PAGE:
Battling a widespread pandemic is an arms race between our mitigation efforts, e.g., social distancing or vaccination, and the pathogen's evolving persistence. This is being observed firsthand during the current COVID-19 crisis, as novel mutations challenge our global vaccination race. To address this, we introduce here a general framework to model epidemic spreading under pathogen evolution, finding that mutations can fundamentally alter the projection of the spread. Specifically, we detect a new pandemic phase - the mutated phase - in which, despite the fact that the pathogen is initially non-pandemic (R0 < 1), it may still spread due to the emergence of a critical mutation. The boundaries of this phase portray a balance between the epidemic and the evolutionary time-scales. If the mutation rate is too low, the pathogen prevalence decays prior to the appearance of a critical mutation. On the other hand, if mutations are too rapid, the pathogen evolution becomes volatile and, once again, it fails to spread. Between these two extremes, however, we observe a broad range of conditions in which an initially sub-pandemic pathogen will eventually gain prevalence. This is especially relevant during vaccination, which creates, as it progresses, increasing selection pressure towards vaccine-resistance. To overcome this, we show that vaccination campaigns must be accompanied by fierce mitigation efforts, to suppress the potential rise of a resistant mutant strain.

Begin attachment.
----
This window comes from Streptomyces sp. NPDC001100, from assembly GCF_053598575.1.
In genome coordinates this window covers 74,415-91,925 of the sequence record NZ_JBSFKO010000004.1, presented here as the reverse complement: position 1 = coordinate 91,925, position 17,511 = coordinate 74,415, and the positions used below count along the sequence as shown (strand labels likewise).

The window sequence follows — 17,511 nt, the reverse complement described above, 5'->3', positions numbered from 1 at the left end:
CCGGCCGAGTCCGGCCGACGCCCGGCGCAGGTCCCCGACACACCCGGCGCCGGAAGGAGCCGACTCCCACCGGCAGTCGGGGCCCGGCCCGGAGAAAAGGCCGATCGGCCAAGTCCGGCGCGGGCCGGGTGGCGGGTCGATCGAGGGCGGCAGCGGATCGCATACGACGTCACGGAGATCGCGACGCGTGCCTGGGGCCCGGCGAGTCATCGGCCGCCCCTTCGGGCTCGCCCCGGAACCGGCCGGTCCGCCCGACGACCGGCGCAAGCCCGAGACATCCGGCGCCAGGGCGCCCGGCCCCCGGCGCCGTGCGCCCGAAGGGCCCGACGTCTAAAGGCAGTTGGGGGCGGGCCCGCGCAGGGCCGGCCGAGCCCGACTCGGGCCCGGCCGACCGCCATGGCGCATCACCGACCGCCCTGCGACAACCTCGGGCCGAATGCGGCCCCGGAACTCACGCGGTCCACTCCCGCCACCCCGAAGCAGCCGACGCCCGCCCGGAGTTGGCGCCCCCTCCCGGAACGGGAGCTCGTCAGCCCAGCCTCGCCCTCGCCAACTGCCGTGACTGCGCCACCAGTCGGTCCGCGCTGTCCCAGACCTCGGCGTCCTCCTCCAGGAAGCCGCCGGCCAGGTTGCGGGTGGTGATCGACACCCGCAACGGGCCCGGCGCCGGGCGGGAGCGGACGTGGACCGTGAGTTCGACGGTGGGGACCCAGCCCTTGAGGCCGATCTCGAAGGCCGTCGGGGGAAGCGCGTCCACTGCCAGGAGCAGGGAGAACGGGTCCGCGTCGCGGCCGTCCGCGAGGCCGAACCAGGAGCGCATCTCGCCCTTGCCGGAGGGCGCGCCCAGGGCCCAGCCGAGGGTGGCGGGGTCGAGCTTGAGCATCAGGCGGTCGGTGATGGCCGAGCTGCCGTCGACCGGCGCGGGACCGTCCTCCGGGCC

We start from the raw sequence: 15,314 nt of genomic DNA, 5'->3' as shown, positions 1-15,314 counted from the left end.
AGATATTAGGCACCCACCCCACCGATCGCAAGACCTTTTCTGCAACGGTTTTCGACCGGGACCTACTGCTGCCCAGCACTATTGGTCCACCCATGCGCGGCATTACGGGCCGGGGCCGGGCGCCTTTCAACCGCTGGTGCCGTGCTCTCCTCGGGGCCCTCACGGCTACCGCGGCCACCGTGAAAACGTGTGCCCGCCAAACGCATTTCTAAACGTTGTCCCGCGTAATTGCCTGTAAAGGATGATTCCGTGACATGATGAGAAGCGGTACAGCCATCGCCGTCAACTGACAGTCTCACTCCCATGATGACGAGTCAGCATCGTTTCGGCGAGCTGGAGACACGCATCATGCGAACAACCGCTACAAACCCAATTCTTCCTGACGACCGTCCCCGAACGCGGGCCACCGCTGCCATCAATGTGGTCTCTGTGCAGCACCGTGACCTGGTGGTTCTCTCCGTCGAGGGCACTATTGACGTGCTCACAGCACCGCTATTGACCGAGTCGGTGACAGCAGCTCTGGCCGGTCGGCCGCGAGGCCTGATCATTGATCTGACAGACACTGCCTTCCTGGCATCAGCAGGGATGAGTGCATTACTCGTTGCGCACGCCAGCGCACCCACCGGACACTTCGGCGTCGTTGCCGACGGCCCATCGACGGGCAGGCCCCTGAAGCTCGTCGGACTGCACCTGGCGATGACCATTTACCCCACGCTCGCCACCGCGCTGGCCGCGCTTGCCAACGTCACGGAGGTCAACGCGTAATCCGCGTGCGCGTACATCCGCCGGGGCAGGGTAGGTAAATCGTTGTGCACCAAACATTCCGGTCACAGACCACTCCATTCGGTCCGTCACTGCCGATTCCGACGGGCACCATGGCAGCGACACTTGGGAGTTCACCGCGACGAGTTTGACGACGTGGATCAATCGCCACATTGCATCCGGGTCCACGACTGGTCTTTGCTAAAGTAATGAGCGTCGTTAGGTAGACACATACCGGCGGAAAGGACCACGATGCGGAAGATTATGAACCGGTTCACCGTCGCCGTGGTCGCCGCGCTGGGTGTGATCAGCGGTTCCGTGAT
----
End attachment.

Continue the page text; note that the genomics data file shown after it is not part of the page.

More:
17.
EuropePMC; 2021.
Preprint in English | EuropePMC | ID: ppcovidwho-324830

ABSTRACT

Highly pathogenic coronaviruses including severe acute respiratory syndrome coronavirus 2 (SARS-CoV-2) 1,2 , Middle East respiratory syndrome coronavirus (MERS-CoV) 3,4 , and SARS-CoV-1 5 vary in their transmissibility and pathogenicity. However, infection by all three viruses result in substantial apoptosis in cell culture 6-8 and in patient samples 9-11 , suggesting a potential link between apoptosis and the pathogenesis of coronaviruses. To date, the underlying mechanism of how apoptosis modulates coronavirus pathogenesis is unknown. Here we show that a cysteine-aspartic protease of the apoptosis cascade, caspase-6, serves as an essential host factor for efficient coronavirus replication. We demonstrate that caspase-6 cleaves coronavirus nucleocapsid (N) proteins, generating N fragments that serve as interferon (IFN) antagonists, thus facilitating virus replication. Inhibition of caspase-6 substantially attenuates the lung pathology and body weight loss of SARS-CoV-2-infected golden Syrian hamsters and improves the survival of mouse-adapted MERS-CoV (MERS-CoV MA )-infected human DPP4 knock-in (hDPP4 KI) mice. Overall, our study reveals how coronaviruses exploit a component of the host apoptosis cascade to facilitate their replication. These results further suggest caspase-6 as a potential target of intervention for the treatment of highly pathogenic coronavirus infections including COVID-19 and MERS.